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Attention To Detail Helps Eliminate Envelope Leaks

By Todd Ault and David Reid - June 2014 - Green


Well-crafted detailing is imperative to high-performance envelopes. And it requires collaborative roles among the entire design and construction team.

Most experts agree that the main downfall to the performance of a building envelope is in the connections between materials and systems. Stand-alone systems are simple to understand and the performance values can be rated very high. But the real-life performance values, accounting for air infiltration and thermal bridging across the entire installed system, tend to be exponentially lower. A waterproofing membrane can be installed perfectly and still perform poorly if the connections to other building systems are not well executed. On the new office towers of the Cerner Continuous Campus in Kansas City, Kan., special care was taken to analyze every system connection of the exterior envelope. The basic backup system is comprised of non-structural studs supporting continuous gypsum board sheathing. The sheathing is then covered with a fluid-applied air barrier and exterior rock wool insulation on clips. The outer skin is stainless steel with a Light Interference Coating, which reflects an array of different colors under different lighting conditions. To ensure the quality of the air barrier, closed-cell spray foam insulation was applied to the back of the sheathing to provide a “back-up” air barrier and additional insulation.

It was also essential to examine transition details. First was floor-to-floor expansion; the design and construction team worked with the air barrier manufacturer and installer to ensure that transition membranes spanning expansion joints were constructed properly and that all materials were compatible with one another and the expansion coefficients. At the parapets, the air-barrier transition membrane was extended up and over the parapet, then under the roofing membrane. At the windows, a siliconized rubber sheet was mechanically fastened to the window framing and attached to the air barrier in a bed of sealant, instead of employing the typical backer rod and sealant. Special pre-formed corners were used to limit the amount of field cutting required for installation.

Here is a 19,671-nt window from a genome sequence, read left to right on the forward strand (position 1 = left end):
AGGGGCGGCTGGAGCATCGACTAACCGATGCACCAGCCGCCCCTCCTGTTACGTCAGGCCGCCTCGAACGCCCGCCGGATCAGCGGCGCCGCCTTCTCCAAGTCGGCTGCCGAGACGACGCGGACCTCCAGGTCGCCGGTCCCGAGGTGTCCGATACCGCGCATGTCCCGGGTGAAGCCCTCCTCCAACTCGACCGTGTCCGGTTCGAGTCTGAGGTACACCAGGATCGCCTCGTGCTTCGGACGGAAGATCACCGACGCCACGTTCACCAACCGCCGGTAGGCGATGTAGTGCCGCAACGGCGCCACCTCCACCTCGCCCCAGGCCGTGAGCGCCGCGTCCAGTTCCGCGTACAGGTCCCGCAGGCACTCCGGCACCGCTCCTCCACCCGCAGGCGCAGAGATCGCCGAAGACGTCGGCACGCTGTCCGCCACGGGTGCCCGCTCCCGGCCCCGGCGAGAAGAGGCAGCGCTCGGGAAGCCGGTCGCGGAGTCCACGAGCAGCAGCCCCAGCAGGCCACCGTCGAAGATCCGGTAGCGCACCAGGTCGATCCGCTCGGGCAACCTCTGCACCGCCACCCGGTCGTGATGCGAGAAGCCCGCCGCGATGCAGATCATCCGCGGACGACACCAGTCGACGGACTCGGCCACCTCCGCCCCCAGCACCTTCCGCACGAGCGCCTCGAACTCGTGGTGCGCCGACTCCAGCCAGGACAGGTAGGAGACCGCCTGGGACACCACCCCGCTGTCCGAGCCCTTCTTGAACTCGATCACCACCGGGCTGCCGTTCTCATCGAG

To ensure the envelope was executed properly from start to finish, the envelope design team met weekly. Every detail was scrutinized and evaluated against the latest field conditions. The details were played and replayed to ensure everyone understood their role in the system assemblage. A third-party testing agency conducted a variety of tests across a spectrum of elements within the building. Specific tests included: the density and thickness of the sprayed insulation; pull tests to make sure the air barrier was properly adhered; air infiltration tests; and water penetration tests at the windows. The completed envelope tested out at nearly zero leakage. The owner demanded new instrumentation be brought in as they thought the readings were the result of broken equipment. The readings held up.

Admittedly, theree’s no standard protocol for assemblage of various building components. But as most of us eventually discovered with Tinker Toys, wheree’s the fun in always living within a prescribed set of assembly instructions?





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